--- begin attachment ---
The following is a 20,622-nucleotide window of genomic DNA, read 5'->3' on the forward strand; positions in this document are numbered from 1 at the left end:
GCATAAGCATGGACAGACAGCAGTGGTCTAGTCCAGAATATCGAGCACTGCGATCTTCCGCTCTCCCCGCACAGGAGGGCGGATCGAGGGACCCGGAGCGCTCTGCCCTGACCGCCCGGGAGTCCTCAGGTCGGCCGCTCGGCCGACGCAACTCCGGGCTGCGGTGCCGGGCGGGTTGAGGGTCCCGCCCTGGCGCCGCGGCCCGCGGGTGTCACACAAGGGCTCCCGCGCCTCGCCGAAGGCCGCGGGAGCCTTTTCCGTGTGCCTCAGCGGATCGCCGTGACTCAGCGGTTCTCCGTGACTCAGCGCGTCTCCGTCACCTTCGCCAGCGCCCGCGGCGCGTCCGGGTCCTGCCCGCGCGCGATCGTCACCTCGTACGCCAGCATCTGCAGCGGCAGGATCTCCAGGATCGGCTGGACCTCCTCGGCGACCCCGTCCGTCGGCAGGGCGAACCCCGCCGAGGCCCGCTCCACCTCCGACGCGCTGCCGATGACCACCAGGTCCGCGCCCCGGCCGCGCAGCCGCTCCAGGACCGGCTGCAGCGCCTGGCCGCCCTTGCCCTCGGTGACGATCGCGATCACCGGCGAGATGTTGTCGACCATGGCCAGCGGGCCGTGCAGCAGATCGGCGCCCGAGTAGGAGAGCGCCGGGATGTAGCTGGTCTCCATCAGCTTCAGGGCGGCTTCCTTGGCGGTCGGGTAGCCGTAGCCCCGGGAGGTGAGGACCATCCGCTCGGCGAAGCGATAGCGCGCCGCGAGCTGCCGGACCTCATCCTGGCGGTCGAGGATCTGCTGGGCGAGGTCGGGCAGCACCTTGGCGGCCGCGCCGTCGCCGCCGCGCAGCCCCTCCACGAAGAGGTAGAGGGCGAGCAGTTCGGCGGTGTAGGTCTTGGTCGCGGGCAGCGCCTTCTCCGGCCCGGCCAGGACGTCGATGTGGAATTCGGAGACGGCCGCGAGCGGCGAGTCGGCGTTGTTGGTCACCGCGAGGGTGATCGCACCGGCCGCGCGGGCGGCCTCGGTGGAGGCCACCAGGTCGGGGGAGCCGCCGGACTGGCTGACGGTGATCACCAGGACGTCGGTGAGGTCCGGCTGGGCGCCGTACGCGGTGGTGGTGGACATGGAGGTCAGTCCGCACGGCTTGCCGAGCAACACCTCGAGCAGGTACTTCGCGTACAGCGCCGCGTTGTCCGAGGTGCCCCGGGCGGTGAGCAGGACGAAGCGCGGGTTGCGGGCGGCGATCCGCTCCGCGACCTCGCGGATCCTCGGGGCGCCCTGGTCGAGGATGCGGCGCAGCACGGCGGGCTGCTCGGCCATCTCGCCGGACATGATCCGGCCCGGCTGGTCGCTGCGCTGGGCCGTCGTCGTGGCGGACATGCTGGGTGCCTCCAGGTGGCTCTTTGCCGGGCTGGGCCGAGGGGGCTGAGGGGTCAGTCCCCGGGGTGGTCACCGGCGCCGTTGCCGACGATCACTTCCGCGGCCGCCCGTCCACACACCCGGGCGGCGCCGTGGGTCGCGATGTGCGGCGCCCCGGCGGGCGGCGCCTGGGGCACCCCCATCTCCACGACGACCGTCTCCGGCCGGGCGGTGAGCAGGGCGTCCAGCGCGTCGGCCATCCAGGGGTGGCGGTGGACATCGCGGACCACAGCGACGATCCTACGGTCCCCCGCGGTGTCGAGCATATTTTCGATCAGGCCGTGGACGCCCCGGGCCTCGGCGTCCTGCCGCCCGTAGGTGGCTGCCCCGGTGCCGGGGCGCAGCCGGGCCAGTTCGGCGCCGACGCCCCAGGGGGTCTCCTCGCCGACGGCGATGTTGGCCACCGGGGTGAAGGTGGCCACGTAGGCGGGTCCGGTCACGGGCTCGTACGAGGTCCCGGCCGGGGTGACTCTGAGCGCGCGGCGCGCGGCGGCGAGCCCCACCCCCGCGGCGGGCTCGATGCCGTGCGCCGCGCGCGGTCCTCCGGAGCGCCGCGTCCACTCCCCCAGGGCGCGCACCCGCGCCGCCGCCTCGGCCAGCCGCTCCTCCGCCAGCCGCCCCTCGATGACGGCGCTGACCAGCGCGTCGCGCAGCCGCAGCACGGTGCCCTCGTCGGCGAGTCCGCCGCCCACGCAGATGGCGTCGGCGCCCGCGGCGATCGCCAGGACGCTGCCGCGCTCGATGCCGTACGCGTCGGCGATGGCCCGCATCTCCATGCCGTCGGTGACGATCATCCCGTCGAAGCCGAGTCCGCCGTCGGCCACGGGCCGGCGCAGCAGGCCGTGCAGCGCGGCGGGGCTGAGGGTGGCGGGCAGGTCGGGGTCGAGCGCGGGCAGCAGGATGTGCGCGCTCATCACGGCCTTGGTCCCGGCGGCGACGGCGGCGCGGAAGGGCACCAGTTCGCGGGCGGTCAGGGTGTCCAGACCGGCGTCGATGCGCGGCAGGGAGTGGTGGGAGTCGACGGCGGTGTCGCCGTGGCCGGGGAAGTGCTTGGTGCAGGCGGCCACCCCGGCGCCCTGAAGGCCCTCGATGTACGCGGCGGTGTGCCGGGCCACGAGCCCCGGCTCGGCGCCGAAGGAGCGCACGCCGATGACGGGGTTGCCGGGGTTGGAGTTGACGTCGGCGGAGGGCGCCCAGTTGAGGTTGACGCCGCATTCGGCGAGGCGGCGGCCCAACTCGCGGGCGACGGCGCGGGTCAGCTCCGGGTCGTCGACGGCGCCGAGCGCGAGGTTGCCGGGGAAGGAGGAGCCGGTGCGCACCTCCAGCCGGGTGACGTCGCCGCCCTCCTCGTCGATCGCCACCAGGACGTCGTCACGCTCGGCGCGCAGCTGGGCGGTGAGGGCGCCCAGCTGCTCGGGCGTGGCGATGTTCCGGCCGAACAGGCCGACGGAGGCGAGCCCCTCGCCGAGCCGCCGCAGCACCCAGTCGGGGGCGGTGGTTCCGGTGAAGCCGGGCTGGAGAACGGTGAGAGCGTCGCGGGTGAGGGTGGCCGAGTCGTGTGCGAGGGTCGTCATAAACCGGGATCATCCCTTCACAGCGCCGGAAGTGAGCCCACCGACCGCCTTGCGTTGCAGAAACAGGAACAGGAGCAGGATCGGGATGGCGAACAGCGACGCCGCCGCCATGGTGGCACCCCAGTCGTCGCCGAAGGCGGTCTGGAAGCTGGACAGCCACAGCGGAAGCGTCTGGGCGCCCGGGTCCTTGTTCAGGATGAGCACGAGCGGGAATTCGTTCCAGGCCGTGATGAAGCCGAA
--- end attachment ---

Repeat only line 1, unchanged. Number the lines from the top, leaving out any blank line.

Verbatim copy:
The following is a 20,622-nucleotide window of genomic DNA, read 5'->3' on the forward strand; positions in this document are numbered from 1 at the left end: